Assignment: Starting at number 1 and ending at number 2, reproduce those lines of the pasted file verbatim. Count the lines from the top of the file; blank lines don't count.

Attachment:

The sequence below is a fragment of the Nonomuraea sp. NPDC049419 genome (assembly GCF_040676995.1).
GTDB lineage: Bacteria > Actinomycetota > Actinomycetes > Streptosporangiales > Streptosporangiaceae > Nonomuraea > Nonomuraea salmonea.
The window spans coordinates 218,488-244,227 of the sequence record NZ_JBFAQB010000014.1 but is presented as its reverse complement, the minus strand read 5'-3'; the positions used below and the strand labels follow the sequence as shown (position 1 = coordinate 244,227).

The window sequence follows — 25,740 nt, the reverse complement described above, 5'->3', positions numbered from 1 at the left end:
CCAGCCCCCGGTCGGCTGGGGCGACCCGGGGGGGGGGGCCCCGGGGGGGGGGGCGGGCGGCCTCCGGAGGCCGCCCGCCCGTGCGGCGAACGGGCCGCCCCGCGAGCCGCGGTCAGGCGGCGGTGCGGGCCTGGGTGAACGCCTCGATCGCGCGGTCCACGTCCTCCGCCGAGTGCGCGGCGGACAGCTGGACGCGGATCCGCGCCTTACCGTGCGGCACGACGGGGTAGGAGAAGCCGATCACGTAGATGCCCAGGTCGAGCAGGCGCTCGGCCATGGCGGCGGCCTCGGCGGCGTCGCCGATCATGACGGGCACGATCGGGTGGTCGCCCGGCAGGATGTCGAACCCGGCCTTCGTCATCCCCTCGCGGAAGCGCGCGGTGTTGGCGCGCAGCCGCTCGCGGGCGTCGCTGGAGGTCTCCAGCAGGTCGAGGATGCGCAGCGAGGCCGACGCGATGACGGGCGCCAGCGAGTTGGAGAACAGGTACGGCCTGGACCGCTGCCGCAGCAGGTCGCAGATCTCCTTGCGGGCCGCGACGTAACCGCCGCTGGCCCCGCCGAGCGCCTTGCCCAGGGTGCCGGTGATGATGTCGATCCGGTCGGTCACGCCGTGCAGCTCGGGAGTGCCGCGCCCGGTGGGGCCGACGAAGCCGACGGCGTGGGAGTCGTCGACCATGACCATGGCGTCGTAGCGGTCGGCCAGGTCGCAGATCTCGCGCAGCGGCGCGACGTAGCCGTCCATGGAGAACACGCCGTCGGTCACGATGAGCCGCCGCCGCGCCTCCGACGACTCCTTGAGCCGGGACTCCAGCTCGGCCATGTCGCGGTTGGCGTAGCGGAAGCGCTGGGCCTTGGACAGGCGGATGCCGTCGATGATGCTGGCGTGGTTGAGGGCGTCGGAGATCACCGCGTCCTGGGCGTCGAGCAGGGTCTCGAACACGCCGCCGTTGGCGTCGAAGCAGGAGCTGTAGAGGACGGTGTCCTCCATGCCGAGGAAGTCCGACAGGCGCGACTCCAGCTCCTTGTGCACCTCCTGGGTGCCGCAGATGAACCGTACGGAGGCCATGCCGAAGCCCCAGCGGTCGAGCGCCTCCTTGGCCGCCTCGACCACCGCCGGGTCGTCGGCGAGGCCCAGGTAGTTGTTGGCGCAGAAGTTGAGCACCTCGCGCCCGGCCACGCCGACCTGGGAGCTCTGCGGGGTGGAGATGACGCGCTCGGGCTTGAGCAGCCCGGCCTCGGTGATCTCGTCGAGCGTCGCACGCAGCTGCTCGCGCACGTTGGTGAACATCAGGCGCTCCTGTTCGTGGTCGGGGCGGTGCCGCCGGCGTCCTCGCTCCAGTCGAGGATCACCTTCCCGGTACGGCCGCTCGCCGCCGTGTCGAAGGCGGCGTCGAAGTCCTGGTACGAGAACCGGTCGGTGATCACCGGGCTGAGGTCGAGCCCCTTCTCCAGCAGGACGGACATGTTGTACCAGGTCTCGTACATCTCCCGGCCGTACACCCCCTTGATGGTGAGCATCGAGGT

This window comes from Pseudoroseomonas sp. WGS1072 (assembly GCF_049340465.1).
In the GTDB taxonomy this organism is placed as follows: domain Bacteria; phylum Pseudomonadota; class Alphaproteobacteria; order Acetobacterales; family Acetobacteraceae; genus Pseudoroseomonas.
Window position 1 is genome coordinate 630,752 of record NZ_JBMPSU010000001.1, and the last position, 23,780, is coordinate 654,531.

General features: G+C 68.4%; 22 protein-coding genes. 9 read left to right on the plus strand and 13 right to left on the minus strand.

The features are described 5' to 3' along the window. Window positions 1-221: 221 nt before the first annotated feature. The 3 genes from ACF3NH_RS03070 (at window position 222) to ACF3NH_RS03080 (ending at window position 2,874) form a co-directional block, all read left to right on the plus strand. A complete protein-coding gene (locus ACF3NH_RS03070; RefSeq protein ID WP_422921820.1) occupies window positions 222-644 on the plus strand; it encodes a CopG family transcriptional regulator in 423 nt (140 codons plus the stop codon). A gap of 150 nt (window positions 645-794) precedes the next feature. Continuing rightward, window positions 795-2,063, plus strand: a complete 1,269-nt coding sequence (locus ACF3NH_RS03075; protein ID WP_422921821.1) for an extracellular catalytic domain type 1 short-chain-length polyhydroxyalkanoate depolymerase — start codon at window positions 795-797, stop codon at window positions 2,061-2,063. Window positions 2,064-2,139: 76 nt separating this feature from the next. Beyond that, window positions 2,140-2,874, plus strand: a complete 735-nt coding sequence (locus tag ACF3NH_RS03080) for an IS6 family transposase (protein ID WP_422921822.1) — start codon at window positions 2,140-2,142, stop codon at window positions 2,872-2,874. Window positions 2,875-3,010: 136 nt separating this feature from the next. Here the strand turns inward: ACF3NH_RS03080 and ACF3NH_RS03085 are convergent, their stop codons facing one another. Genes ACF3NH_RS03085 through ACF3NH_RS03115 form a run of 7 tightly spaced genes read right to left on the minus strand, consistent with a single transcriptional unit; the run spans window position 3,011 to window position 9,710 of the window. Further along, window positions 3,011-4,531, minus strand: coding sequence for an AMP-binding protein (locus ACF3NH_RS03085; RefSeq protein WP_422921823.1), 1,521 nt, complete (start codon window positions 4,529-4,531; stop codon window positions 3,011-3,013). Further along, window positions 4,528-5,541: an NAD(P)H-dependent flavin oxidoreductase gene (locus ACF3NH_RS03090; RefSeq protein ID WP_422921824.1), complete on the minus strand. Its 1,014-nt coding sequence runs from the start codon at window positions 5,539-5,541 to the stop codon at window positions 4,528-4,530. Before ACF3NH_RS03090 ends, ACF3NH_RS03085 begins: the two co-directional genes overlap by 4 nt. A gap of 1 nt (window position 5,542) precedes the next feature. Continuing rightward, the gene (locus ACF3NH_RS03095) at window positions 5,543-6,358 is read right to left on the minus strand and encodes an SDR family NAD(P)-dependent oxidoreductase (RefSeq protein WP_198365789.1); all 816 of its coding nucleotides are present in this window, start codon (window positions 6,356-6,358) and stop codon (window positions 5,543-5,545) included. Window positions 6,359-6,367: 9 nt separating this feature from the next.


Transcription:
The sequence below is a fragment of the Nonomuraea sp. NPDC049419 genome (assembly GCF_040676995.1).
GTDB lineage: Bacteria > Actinomycetota > Actinomycetes > Streptosporangiales > Streptosporangiaceae > Nonomuraea > Nonomuraea salmonea.